Sake comes in multiple varieties, flavors and sweetness levels. Here are some different types of sake:
- Junmai: Junmai sake is typically brewed at medium-to-high temperatures in quick batches. It contains a high acidity and umami flavor with little to no residual sweetness. Its flavors pair well with ribeye steak, pork, artichokes, asparagus and mushrooms.
- Honjozo: Made from brewer’s — or “jozo” — alcohol, Honjozo sake is known for its mild rice polishing, pleasantly acidic taste, light body and robust finish. Its acidic yet earthy flavors tend to complement steak, grilled chicken, hamburgers and vegetables.
- Ginjo: This variety is a breath of fresh air in terms of taste, aroma and body. With its light acidity and fragrant notes of fruit and florals, Gingo sake is best served chilled or at room temperature. It pairs wonderfully with mild and light foods.
- Sparkling: There are two forms of sparkling sake — carbonated and bottle-fermented. The former, which is the most common type, is created when the brewmaster infuses carbon into rice mesh in a pressurized fermentation tank. Bottle-fermented sparkling sake is usually unpasteurized. It traps carbon dioxide after the liquid has been bottled.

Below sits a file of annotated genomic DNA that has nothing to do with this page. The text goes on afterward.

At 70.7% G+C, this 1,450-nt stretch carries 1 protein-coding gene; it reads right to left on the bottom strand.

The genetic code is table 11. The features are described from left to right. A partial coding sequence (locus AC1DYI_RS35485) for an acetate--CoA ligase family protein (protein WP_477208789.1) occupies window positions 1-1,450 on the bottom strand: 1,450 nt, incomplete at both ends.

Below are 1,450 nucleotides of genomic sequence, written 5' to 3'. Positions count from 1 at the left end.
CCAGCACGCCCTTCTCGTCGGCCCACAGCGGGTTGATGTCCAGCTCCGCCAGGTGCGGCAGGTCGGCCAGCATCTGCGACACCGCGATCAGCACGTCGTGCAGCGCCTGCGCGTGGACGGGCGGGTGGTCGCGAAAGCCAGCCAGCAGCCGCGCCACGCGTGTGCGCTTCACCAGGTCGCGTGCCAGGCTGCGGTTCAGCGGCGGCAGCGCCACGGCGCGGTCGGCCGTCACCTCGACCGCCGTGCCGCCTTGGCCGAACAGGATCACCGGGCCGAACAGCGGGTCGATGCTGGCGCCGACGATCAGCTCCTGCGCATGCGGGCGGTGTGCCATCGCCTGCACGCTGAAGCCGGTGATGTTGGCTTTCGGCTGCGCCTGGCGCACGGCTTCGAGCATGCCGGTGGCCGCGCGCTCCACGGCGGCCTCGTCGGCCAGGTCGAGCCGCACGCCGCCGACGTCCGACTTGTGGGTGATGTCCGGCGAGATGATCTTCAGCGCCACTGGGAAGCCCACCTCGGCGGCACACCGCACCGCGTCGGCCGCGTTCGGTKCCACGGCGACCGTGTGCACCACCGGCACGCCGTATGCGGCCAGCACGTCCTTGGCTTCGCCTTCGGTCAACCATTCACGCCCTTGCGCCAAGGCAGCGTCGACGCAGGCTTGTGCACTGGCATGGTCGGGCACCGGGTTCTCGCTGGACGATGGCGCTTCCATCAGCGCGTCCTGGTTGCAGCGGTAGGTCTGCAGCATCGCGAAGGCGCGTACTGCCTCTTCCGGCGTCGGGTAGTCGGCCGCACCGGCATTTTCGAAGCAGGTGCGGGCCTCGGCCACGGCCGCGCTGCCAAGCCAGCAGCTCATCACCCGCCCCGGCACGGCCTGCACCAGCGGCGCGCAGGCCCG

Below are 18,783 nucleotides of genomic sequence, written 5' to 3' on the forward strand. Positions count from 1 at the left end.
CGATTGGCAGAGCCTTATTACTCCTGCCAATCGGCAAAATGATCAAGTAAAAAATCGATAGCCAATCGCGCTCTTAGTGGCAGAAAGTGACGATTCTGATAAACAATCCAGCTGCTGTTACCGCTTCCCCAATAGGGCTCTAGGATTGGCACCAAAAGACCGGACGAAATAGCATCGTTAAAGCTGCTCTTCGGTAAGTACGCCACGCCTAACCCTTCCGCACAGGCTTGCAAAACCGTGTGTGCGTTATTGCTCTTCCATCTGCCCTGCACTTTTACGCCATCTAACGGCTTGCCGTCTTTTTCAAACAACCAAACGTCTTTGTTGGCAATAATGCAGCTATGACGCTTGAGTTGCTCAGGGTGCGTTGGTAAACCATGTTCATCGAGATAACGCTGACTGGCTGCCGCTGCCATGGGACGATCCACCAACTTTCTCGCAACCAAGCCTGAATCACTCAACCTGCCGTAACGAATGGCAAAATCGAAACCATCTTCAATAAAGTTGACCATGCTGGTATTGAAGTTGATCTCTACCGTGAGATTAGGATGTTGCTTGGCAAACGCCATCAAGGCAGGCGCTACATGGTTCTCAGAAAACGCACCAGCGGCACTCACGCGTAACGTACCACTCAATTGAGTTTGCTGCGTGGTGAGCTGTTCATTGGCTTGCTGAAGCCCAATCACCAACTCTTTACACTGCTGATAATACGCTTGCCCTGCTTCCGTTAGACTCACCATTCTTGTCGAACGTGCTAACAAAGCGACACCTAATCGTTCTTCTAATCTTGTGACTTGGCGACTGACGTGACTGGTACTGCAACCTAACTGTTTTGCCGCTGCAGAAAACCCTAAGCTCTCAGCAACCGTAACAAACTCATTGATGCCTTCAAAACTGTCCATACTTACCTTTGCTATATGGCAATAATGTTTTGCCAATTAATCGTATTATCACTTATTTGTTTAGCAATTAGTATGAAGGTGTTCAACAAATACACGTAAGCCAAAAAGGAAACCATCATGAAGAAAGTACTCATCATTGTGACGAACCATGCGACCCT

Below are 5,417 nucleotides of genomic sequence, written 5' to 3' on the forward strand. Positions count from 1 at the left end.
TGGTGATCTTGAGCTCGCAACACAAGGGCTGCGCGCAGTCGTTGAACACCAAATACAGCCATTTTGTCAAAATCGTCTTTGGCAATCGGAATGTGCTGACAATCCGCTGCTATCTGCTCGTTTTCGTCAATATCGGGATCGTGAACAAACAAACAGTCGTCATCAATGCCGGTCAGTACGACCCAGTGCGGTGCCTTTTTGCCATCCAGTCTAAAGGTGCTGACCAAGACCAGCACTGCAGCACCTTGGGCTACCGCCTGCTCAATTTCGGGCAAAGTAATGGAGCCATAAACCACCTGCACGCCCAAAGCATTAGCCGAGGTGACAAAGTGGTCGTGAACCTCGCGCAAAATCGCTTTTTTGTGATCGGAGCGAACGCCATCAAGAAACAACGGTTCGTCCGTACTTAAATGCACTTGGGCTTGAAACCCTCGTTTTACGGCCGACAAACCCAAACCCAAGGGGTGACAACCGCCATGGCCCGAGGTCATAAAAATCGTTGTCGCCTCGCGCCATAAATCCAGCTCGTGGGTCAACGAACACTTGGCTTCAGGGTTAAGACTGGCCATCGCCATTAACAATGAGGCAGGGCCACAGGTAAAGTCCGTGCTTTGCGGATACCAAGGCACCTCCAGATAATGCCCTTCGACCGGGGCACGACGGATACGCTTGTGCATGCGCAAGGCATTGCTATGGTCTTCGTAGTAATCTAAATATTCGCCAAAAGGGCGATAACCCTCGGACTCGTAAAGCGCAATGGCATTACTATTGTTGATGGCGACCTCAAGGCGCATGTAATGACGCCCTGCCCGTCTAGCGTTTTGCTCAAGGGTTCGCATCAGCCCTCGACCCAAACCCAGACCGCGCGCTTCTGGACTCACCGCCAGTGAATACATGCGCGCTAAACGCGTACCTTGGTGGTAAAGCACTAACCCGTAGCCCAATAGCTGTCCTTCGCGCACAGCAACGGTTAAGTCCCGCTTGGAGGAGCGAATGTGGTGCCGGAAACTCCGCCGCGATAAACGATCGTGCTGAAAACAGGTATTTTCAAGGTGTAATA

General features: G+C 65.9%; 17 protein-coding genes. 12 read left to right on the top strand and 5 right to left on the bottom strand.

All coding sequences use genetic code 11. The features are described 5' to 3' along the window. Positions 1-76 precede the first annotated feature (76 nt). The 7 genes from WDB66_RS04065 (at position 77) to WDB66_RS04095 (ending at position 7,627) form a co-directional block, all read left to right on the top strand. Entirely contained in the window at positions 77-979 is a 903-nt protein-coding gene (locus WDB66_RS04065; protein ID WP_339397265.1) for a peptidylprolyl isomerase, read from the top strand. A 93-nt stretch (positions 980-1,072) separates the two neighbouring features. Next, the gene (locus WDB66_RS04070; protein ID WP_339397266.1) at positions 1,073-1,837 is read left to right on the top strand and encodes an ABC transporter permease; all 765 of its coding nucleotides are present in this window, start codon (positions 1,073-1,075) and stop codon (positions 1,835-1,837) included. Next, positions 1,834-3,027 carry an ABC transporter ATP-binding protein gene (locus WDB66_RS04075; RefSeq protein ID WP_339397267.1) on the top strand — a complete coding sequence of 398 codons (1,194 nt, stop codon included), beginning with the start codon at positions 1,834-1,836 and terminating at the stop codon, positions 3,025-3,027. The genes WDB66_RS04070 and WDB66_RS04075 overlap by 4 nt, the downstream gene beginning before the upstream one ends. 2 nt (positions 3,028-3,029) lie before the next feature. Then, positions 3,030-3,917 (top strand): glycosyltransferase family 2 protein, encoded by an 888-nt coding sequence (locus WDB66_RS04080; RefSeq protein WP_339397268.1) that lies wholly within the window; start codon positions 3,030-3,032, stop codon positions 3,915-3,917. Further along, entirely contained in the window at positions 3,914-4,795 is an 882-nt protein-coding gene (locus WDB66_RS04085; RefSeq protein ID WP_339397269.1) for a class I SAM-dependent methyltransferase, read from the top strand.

5. It’s Higher in Alcohol Than Beer and Wine
Interestingly, the alcohol content of sake is higher than that of both wine and beer. Undiluted sake can have an ABV of 18 to 20%. In comparison, the ABV of beer is usually between 3-9%, while wine falls in the range of 9-16%. However, sake doesn’t quite reach the ABV of most hard liquors, which can reach an ABV of 24-40% or higher.
Browse Sake Online at Takara Sake
After learning about sake, we hope you’re inspired to try this tasty beverage for yourself. At Takara Sake, we have a delicious variety of sakes to add to your must-try list. Whether you prefer classic sake, fruity flavors or imported varieties, we’ll have something to delight your tastebuds.
Browse our sake products and order yours today!